Capital Ideas

In the dawning days of 2017, students Phil Cranwell ’17, Will Ospina ’19, and Richard Pastrana ’16, ’17 M.S., journeyed to Washington, D.C. to witness the peaceful transition of power.

But seeing Donald Trump get sworn in as the 45th President of the United States wasn’t the real reason behind the trio’s Washington trip; it was just the finale to a rigorous two-week academic course load consisting of lectures, panel discussions, workshops, daily writings, nightly readings, and weekly essays—as well as regular bouts of lively, yet respectful, political discourse. Cranwell, Ospina, and Pastrana represented NJCU at the Washington Center’s Presidential Seminar, an annual event during which some of the finest college students from around the country converge on the nation’s capital

Each of the NJCU participants have demonstrated their political acumen on the University’s campus. Cranwell, who currently serves as a captain in the North Hudson Fire Department, is a Political Science major with plans to attendlaw school.

Ospina, who plans to become a teacher, is a dual major in Political Science and History. “I’m a big fan of both,” he says. “What I enjoy about both majors is that they piggyback off of each other. Whatever I learn in my history classes I can apply to my political science classes and whatever I learn in my political science classes I can apply to my history classes.”

Pastrana dual majored in Criminal Justice and Computer Science. After he graduated, he began pursuing his master’s degree in Criminal Science. Though his academic background is less politics-centered than his fellow seminar participants, he is no less politically focused; a member of the NJCU student government for four years, he served his final year as president of the senior class.

“This was the first year the Washington Center accepted criminal justice majors,” Pastrana notes. “So, I got lucky.”

Cranwell and Ospina knew each other before the seminar, working as a team in a Political Science course taught by Professor Fran Moran. Titled “2016,” the class focused on analyzing the 2016 election as it spooled out toward Election Day. Using forecasting models, Cranwell and Ospina—unlike most every pollster in the U.S.—almost perfectly predicted Trump’s upset victory on a state-by-state basis.

“We looked at everything,” remembers Cranwell. “All the numbers.”

Ospina finishes Cranwell’s thought: “And we were so accurate it was scary. We were only off by a state or two, but what we predicted is pretty much what happened.”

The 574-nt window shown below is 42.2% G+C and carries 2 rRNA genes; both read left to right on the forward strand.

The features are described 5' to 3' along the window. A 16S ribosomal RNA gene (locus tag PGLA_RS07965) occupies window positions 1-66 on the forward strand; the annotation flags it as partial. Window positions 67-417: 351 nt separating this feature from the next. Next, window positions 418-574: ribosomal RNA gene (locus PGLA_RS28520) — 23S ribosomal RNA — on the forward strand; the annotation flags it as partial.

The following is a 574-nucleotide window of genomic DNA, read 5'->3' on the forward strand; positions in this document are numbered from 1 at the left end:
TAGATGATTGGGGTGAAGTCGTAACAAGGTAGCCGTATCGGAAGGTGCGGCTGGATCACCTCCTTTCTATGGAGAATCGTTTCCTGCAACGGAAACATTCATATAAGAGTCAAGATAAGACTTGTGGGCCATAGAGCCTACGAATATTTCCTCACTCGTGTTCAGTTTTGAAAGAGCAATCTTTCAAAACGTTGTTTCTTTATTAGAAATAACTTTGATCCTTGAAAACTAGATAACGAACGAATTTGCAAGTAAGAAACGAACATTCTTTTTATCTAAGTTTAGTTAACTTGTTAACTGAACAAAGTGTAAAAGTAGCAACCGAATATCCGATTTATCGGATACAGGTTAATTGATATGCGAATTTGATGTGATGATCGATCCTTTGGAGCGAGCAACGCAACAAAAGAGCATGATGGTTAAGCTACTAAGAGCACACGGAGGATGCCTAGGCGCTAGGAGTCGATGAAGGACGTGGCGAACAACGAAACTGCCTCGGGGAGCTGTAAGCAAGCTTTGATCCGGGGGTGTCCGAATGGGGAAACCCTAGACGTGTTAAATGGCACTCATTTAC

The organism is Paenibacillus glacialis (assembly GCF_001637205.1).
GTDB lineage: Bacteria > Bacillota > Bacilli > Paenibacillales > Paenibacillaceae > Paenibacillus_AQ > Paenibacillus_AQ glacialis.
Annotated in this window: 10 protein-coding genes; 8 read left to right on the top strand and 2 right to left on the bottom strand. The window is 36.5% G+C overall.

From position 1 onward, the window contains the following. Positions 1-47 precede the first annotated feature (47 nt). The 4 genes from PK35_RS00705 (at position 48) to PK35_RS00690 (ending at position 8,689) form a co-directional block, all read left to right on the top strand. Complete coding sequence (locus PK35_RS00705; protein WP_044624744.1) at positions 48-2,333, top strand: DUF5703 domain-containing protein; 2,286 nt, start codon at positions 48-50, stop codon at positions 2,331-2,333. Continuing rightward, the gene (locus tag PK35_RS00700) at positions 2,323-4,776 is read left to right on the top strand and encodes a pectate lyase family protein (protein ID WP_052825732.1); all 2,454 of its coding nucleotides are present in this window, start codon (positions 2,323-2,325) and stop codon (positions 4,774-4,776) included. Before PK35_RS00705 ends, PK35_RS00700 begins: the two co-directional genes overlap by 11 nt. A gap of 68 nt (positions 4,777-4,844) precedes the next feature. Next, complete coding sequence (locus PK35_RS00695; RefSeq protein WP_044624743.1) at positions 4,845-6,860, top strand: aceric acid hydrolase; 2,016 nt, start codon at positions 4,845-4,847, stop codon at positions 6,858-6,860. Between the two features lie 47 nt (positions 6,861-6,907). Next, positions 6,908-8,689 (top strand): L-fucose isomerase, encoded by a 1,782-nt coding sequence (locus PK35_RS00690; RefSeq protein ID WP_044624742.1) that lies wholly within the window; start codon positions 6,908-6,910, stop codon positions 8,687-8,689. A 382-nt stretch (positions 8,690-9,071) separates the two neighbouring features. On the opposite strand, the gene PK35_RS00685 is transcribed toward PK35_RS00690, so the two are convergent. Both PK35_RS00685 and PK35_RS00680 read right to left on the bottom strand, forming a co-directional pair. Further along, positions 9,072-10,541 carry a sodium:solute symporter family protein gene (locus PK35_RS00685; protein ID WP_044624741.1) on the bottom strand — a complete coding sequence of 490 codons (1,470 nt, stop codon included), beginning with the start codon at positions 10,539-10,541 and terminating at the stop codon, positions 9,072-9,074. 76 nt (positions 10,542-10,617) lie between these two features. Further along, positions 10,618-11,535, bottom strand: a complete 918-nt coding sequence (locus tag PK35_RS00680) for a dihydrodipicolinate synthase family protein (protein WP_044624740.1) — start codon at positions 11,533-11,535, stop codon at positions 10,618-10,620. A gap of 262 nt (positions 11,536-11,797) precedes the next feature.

More than 300 students attended the seminar; all of them were gregarious classroom participants. “Sometimes, in a typical college classroom, a professor would ask a question and the students would be quiet,” Ospina explains. “But at the Washington Seminar, hands flew up for everything. Everybody had something to say.”

Each day, guest speakers initiated a new topic of discussion: race, finances, immigration, health care. Each speaker’s personality provided a new energy dynamic—from the relaxed analytical perspective of Steve Scully of CSPAN to the bolder, provocative rhetoric of author and radio host Michael Eric Dyson.

Each afternoon, the students were broken into small groups to take part in site visits around the city. In addition to museums, Cranwell, Ospina, and Pastrana visited various think tanks, the Capitol, and the broadcasting studios of C-SPAN.

“It was a real education,” says Cranwell, “At the Climate Institute, for example, they talked about building a solar infrastructure for this country. They explained how they were tailoring their arguments for the new administration, which is more focused on infrastructure than the environment.”

The trio also got a few unexpected encounters with elected officials. “When we saw [New Jersey Senator] Bob Menendez, we thought he might have a security detail but he didn’t,” Ospina says. “So, we stopped him. Most of these guys are just happy to meet someone who is happy to meet them.”

And then came the Inauguration. A festive, if unsurprisingly partisan affair. “The crowd booed and yelled, ‘Lock her up’ whenever the camera pointed in Hillary’s direction,” Pastrana says. “People have the right to disagree, but I found it disrespectful.”

“I felt a little bad about it,” Cranwell adds, “until I saw a clip from 2009 when the crowd booed George W. Bush. So, I guess that’s just a thing that happens.”

In the end, the whirlwind trip to Washington provided levels of insight that far surpassed what can be gleaned from any news broadcast or magazine story. “This was an incredible experience for a political junkie like me,” Ospina says, wearing a wide smile. “It was like Hollywood to a movie fan.” NJCU